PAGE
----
Internet freedom is dying

Internet freedom is going the way of the dodo, the dinosaur and the MP3 player thanks to government enforcers, according to a new study.

A report, penned by the advocacy group Freedom House, looked at online trends in 60 countries.

It noted that despite a pushback from activists that successfully blocked some governments’ repressive laws, internet freedom plummeted in the last year.

In 35 of the countries monitored, governments had expanded their legal and technical spying powers over the internet.

Broad surveillance, new laws controlling web content and growing arrests of social media users drove a worldwide decline in internet freedom in the past year, the report concluded.

Iceland has the most internet freedom while China, Cuba and Iran had the least.

Declines in online freedom were led by three democracies – Brazil, India and the United States.

Revelations by Edward Snowden showed that changes in US online freedom were eroding faster than Blackberry’s bottom line.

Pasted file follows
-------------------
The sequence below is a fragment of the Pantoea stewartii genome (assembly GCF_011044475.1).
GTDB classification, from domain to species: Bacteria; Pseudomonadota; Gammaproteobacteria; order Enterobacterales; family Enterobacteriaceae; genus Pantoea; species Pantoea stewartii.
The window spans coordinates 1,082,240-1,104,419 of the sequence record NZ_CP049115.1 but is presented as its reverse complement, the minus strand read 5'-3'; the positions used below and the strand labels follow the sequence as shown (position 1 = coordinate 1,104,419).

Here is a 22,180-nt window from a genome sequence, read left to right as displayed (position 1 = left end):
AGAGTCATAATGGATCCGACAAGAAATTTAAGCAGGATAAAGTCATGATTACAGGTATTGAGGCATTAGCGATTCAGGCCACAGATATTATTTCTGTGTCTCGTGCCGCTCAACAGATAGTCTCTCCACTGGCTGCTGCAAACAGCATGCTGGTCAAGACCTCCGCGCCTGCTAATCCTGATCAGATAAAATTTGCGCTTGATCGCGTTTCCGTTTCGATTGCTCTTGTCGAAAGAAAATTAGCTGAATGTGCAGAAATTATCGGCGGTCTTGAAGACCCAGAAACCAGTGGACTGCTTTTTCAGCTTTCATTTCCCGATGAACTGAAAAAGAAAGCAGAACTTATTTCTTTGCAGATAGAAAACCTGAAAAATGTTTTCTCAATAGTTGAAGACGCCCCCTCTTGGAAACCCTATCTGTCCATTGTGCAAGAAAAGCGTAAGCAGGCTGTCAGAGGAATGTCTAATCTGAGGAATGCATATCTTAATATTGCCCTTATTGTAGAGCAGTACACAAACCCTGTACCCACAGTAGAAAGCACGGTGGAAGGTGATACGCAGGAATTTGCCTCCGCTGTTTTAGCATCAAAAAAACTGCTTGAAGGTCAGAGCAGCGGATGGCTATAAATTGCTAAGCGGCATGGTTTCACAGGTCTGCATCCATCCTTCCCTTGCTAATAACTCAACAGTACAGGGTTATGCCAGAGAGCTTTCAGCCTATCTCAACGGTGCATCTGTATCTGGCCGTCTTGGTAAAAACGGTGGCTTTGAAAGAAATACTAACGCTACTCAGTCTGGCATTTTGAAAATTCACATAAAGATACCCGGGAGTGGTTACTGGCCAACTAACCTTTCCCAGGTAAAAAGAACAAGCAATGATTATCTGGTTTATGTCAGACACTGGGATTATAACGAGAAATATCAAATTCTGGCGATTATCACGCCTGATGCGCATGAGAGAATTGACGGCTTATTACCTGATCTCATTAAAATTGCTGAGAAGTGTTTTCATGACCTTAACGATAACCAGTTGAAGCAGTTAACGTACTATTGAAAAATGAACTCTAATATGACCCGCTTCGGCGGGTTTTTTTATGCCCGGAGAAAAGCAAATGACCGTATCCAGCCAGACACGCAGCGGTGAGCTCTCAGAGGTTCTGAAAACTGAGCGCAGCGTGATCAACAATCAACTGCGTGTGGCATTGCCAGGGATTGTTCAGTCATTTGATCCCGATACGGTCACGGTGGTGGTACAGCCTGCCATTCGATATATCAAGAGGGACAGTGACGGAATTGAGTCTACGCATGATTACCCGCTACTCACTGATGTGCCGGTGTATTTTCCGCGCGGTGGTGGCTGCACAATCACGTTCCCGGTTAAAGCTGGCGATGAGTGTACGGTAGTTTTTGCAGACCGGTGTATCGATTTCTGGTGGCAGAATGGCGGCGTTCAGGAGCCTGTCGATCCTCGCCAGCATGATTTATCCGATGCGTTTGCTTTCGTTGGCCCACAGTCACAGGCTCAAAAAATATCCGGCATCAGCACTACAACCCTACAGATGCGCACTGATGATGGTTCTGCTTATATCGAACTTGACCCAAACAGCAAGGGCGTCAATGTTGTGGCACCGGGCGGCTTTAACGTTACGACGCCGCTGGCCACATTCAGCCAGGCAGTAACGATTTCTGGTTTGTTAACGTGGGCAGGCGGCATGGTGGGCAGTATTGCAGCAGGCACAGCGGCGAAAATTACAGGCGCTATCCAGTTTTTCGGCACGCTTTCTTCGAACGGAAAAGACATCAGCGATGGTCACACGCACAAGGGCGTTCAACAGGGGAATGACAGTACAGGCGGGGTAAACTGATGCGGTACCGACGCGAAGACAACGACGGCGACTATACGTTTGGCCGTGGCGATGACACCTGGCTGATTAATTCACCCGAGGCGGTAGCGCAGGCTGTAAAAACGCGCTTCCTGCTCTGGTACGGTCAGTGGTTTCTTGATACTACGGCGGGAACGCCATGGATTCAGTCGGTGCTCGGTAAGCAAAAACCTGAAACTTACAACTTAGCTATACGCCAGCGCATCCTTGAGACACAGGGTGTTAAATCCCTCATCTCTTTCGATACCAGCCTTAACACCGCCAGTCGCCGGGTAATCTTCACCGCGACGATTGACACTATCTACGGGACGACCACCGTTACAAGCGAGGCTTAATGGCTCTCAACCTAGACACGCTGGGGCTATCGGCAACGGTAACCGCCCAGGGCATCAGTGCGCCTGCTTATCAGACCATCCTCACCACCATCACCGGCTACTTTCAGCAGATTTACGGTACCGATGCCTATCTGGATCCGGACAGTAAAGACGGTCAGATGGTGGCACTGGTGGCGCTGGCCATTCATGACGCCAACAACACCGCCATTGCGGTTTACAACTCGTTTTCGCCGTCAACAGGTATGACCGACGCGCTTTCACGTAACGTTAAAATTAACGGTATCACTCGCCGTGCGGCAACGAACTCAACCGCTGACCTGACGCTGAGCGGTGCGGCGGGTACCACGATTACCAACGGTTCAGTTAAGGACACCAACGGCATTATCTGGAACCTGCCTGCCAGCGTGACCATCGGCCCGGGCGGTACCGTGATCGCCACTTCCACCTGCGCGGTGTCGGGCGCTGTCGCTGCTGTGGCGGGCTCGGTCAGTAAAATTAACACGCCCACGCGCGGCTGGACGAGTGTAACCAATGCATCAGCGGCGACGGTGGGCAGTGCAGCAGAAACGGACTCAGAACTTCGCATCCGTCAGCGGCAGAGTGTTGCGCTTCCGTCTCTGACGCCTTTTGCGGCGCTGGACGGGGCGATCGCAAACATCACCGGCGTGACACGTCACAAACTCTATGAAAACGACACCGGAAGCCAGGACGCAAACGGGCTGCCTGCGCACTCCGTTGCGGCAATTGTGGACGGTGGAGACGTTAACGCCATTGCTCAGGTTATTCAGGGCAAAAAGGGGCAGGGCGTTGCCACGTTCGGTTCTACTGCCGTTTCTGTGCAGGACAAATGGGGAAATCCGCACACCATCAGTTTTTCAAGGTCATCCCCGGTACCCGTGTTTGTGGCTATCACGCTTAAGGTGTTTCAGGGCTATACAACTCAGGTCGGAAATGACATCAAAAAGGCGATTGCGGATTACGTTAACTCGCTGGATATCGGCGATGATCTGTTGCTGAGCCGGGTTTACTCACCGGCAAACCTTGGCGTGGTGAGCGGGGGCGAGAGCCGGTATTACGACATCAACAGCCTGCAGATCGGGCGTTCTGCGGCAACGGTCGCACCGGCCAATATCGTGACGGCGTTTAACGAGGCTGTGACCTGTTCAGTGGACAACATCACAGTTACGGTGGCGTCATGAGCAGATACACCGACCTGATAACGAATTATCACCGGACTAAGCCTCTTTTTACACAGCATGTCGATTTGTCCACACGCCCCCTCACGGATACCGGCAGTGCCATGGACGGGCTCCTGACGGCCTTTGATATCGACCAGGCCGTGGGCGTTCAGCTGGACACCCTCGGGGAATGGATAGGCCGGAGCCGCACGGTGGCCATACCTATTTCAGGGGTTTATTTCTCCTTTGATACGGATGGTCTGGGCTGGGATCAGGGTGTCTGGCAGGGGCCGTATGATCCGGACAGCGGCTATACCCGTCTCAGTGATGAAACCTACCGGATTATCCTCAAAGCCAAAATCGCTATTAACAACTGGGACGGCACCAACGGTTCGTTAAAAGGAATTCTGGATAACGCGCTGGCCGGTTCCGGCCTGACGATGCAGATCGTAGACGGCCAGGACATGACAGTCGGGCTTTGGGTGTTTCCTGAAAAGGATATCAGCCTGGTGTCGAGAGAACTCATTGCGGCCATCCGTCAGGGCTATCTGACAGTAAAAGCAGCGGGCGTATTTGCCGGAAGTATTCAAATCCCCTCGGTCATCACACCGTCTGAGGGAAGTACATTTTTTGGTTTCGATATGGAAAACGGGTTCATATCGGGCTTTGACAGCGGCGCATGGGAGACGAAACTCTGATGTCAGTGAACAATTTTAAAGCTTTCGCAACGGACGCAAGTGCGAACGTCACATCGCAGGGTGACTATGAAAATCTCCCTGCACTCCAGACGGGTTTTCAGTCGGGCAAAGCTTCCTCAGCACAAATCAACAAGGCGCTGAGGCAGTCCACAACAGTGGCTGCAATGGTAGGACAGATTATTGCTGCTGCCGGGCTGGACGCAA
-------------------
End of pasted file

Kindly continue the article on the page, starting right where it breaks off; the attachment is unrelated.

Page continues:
However, the US still made it to fourth in Freedom House’s list.

Some of the governments have acted against the internet because social media was used to organise national protests.

Since May 2012, 24 countries have adopted some form of legislation restricting internet freedom. Bangladesh imposed a prison sentence of 14 years on a group of bloggers for writing posts critical of Islam.

Bahrain has arrested 10 people for “insulting the king on Twitter,” a teen in Morocco was jailed for 18 months for “attacking the nation’s sacred values” over a Facebook post that ridiculed the king. A woman in India was arrested for “liking” a friend’s Facebook status, the report said.

Sanja Kelly, project director for Freedom on the Net at Freedom House said that blocking and filtering remain the preferred methods of censorship in many countries, but governments are increasingly looking at who is saying what online and finding ways to punish them.

Laws restricting online freedom were blocked with a combination of pressure from advocates, lawyers, businesses, politicians and the international community, the report says.

This is the third consecutive year internet freedom has declined, according to Freedom House.